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Ritos and Protection Rackets: Explaining the contrast between Paris and Marseilles in 2005

Cathy Schneider
American University
Cathy Schneider
American University
Open Panel

Abstract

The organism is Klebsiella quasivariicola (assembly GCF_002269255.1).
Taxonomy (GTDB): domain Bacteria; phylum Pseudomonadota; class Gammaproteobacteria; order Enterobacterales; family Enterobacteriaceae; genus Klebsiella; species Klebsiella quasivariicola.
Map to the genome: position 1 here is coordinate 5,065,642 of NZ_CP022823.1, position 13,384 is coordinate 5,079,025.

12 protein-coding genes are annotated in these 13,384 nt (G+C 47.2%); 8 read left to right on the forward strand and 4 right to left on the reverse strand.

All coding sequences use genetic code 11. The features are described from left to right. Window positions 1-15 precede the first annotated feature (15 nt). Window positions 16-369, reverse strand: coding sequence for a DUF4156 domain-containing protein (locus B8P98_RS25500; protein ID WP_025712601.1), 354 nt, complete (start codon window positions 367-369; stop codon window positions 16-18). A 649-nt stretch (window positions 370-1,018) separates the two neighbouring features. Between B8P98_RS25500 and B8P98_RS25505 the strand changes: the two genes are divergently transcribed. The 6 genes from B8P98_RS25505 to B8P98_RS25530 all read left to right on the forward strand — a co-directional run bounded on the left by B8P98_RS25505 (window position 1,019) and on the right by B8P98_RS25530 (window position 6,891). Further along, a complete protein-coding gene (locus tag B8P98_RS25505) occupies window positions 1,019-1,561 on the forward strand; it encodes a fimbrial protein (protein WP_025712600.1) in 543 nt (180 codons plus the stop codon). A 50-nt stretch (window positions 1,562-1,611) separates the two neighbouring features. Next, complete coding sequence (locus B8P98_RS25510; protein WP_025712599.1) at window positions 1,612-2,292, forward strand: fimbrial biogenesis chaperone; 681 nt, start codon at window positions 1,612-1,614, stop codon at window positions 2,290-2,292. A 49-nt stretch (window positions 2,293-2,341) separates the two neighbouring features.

In 2005 riots exploded in Paris and rapidly spread throughout France. While France burned, Marseilles, however, remained quiescent. Marseilles’ calm calls into question some of the most common explanations for the uprisings. Marseilles has more poverty, more unemployment, more immigrants and more Muslims than any other city or region in France. What explains this paradox? In Paris, I argue, police violence activated racial boundaries, pitting Arab and black youth against both the city and the state. When the Minister of Interior defended the police who had just chased two teenage boys to their death in an electric substation outside Paris, he nationalized what began as a local crisis. Flames then consumed neighborhoods with similar characteristics. In Marseilles, however, three features of the city diffused and deactivated racial boundaries. The first was the distribution of Arab and black tenements, apartment buildings and businesses throughout downtown, as well as in distant and impoverished northern reaches. The second was the political machine that incorporated many of the city’s residents in its hierarchical web-like structure. The third was the role of Corsican and Italian mafias in employing neighborhood youth and enforcing political order. Marseilles police rarely entered the housing projects in the north of the city. Instead, local mafias exerted control: employing the threat of deadly violence, without activating boundaries, inciting rebellion or ameliorating misery.